December 2006 Issue
The winter solstice is cause for outdoor celebration.
It may look like a white robe left over from someone's graduation. But after Denise Wolfe nips there, tucks here, adds a sprig or two of holly and slips it on, it becomes a magical link to a mystical night.
For five years, Wolfe has portrayed a druid in the Geauga Park District's winter solstice celebration, a festival welcoming the longest night of the year with songs of the season, feasting and plenty of good cheer, helped along by a seemingly endless supply of hot cider.
Since 1989, the park district has hosted this event, heralding the onset of winter and anticipating the return of the sun after prolonged periods of darkness. This year, the solstice and celebration occur on December 21.
"It's important to remind people that spring will come again, that there's still life out there," says Wolfe, whose role as a druid during the celebration explains the traditions practiced by the ancient priests of Celtic Britain and Ireland, who decorated oak trees with golden apples and candles to represent harvest and light.
You don't need to be an avid winter outdoor enthusiast to appreciate the festivities. Many a cold-weather couch potato, especially those already wrestling with the winter doldrums, wouldn't miss this annual celebration no matter what the barometric conditions. Judy Barnhart, the park district's nature education coordinator, recalls that the weather hasn't always been Currier & Ives perfect.
For instance, there was the time 10 years or so ago when a big storm dumped two feet of snow along the half-mile trail celebrants traverse. "Some of us spent hours before the event in a single-file line, tromping down the snow so people could walk the path," Barnhart recalls.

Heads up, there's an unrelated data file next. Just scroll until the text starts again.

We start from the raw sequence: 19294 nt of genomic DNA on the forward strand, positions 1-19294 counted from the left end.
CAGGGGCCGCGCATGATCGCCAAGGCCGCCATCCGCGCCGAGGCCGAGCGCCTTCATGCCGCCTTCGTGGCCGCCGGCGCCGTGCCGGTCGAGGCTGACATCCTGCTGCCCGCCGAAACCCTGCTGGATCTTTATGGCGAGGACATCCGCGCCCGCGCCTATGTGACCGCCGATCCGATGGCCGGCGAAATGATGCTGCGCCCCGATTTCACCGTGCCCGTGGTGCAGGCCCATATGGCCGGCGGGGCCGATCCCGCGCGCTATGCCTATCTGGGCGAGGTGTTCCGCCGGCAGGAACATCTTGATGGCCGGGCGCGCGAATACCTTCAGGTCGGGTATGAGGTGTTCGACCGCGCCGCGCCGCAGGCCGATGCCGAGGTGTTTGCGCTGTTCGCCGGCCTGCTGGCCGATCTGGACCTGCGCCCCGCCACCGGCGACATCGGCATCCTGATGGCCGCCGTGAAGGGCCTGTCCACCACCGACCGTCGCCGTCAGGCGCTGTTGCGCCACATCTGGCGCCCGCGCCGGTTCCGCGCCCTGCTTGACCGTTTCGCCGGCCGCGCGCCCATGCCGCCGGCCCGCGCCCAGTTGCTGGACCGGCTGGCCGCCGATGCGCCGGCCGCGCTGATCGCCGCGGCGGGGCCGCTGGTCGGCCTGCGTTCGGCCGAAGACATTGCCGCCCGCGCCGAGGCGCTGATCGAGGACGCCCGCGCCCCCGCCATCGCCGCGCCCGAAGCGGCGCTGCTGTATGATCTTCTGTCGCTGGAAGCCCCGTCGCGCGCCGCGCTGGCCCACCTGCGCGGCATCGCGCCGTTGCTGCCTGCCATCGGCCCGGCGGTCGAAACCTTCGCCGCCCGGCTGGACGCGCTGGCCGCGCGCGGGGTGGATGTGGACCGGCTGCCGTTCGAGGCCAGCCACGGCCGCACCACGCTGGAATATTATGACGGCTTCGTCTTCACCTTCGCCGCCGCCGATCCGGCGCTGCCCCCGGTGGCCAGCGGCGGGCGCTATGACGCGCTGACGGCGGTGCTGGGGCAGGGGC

Through the years, more than 400 participants have congregated for the trip back in time, a history lesson filled with hands-on fun.
Barnhart begins with the basics, defining the winter solstice: It's the day on which the sun reaches its lowest point on the horizon, making it the shortest day of the year because it has the fewest hours of daylight. "There was a time [thousands of years ago] when people feared this time of year because they thought the sun was disappearing forever, and [believed] that if they didn't do something to bring it back, their life would be over," she explains.
And so commences the Geauga Park District's sampling of the century-old traditions that have evolved into beloved hallmarks of the season.
Luminarias light the way to the Yule log, the importance of which is attributed to the Scandinavian people. The thinking, says Barnhart, was that the bigger the log, the more good fortune would fall throughout the coming year. According to tradition, the log should burn continuously throughout the 12 days of Christmas to ward off evil spirits and guarantee the death of darkness. Custom dictates that a bit of the wood -- usually oak, a symbol of strength -- be saved to start next year's fire.